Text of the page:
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From Dean Landolt <d...@deanlandolt.com>
Subject Re: JSONQuery
Date Tue, 10 Mar 2009 12:23:54 GMT
On Tue, Mar 10, 2009 at 7:12 AM, Jan Lehnardt <jan@apache.org> wrote:

>
> On 10 Mar 2009, at 13:07, Paul Davis wrote:
>
>  On Tue, Mar 10, 2009 at 7:59 AM, Dean Landolt <dean@deanlandolt.com>
>> wrote:
>>
>>> On Tue, Mar 10, 2009 at 6:50 AM, Noah Slater <nslater@apache.org> wrote:
>>>
>>>  On Tue, Mar 10, 2009 at 07:43:16AM -0400, Paul Davis wrote:
>>>>
>>>>> Haven't we discussed this before? Or am I just getting a weird déjà
vu?
>>>>>
>>>>
>>>> Well, we've certainly discussed JSON paths, JSON queries, and JSON
>>>> diffs.
>>>>
>>>> I didn't think this specific suggestion has come up before, apologies.
>>>>
>>>> I still think this is low hanging RFC fruit. Heh
>>>>
>>>
>>>
>>> We had discussed JSONPath, which at first glance this is, but it looks
>>> like
>>> they cleaned it up quite a bit. It's even got pythonic list slices so
>>> this
>>> is definitely *not* javascript -- it's just that the reference
>>> implementation is in js, and that's the only implementation...for now.
>>>
>>> Looking at the new spec, I've already implemented half of this in python
>>> --
>>> I'd be happy to take it all the way if this would help formalize path
>>> semantics in couch.
>>>
>>>
>> If its done in JS its probably done in Python [1] (shameless plug).
>> The bigger issue is how to get an Erlang implementation. I mentioned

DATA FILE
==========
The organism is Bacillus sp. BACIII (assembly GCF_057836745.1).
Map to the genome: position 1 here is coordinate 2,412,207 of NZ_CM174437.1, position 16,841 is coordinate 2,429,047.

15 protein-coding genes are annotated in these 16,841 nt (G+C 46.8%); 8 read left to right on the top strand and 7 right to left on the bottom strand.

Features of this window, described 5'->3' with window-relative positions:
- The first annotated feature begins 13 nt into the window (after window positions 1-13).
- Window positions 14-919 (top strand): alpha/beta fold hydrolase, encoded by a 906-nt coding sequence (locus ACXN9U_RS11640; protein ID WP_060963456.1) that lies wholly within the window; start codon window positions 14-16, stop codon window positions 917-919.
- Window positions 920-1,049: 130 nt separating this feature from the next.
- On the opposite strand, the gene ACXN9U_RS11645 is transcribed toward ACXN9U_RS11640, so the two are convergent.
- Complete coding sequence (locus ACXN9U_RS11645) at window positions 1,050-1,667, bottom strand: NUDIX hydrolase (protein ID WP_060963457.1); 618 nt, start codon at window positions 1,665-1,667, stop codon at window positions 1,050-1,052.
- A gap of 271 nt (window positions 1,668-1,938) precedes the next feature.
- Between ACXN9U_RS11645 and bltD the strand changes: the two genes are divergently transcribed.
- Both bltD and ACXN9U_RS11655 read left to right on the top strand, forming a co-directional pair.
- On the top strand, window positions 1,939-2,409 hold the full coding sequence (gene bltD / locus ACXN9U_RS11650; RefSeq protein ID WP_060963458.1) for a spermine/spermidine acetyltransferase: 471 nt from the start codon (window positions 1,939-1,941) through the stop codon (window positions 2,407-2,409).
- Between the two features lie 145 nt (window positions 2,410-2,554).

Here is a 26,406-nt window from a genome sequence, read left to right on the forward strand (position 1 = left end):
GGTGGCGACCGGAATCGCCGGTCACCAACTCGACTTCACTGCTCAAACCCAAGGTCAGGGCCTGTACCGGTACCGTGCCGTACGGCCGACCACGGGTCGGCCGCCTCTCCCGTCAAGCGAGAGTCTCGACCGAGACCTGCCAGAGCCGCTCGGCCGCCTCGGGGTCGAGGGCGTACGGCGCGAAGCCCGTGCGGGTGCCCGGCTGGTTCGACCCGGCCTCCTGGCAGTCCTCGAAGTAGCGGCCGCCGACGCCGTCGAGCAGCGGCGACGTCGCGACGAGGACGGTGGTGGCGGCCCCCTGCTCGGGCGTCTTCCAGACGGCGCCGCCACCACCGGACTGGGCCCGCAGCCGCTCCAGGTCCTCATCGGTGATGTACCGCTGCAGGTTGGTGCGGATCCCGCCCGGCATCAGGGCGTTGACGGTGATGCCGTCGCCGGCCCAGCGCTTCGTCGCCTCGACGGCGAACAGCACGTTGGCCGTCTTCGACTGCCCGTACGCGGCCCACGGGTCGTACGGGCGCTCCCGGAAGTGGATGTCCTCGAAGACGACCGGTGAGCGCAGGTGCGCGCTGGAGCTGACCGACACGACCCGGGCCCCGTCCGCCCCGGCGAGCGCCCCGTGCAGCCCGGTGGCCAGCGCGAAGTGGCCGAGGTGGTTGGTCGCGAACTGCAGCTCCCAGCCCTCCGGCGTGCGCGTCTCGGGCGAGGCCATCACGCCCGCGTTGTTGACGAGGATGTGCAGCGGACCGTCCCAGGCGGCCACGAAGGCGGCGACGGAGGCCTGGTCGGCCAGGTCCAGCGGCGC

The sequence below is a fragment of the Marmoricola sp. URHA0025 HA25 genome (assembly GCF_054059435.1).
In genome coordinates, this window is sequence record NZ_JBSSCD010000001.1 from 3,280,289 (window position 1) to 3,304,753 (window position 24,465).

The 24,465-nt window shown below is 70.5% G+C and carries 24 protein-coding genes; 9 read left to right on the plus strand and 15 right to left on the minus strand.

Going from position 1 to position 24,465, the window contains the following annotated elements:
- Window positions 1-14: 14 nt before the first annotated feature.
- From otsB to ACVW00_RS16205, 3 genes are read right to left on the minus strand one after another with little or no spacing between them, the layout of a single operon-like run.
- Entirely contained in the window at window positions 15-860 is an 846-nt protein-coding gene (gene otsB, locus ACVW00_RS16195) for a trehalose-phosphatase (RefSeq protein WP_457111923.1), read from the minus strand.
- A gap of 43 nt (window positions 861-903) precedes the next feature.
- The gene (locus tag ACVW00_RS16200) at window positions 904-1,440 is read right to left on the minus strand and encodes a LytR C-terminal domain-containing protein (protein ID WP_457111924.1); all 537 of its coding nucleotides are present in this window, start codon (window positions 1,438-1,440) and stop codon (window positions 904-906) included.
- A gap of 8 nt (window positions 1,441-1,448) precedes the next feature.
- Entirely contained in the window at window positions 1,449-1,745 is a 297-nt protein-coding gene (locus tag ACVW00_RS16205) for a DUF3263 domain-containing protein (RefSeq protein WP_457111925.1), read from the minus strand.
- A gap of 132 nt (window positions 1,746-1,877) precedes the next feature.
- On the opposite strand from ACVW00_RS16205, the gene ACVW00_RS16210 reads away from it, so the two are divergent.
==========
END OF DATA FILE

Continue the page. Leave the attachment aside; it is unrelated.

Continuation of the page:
>> to Jan about trying to link spidermonkey directly into the Erlang VM.
>> He said some guys have tried and it ended in abandonment because JS
>> was too unstable. Though it does sound like a fun experiment.
>>
>
> "Some Guys" being the original Erlang & OTP developers :) They do not
> recommend going down that route.


What do they know ;)

But actually Paul, I was just mentioning a pure python parser as a proof of
concept to show JSONQuery doesn't need js. In fact, if you look at the new
spec Noah linked to, it's not even *close *to js (it strikes me as more like
a jumble of python and ruby with some xpath tossed in).

As an example of what I mean, JSONSchema already has an implementation in
another language (in this case, python again[1]). And JSONQuery even less
javascript-idiomatic. If you'd like, I'd be happy to try my hand at
implementing it in erlang -- but I was thinking it would be most helpful for
view ops (thus, in js). It would be pretty convenient if there were
agreed-upon path semantics -- specifically for things like searching.

[1] http://code.google.com/p/jsonschema/

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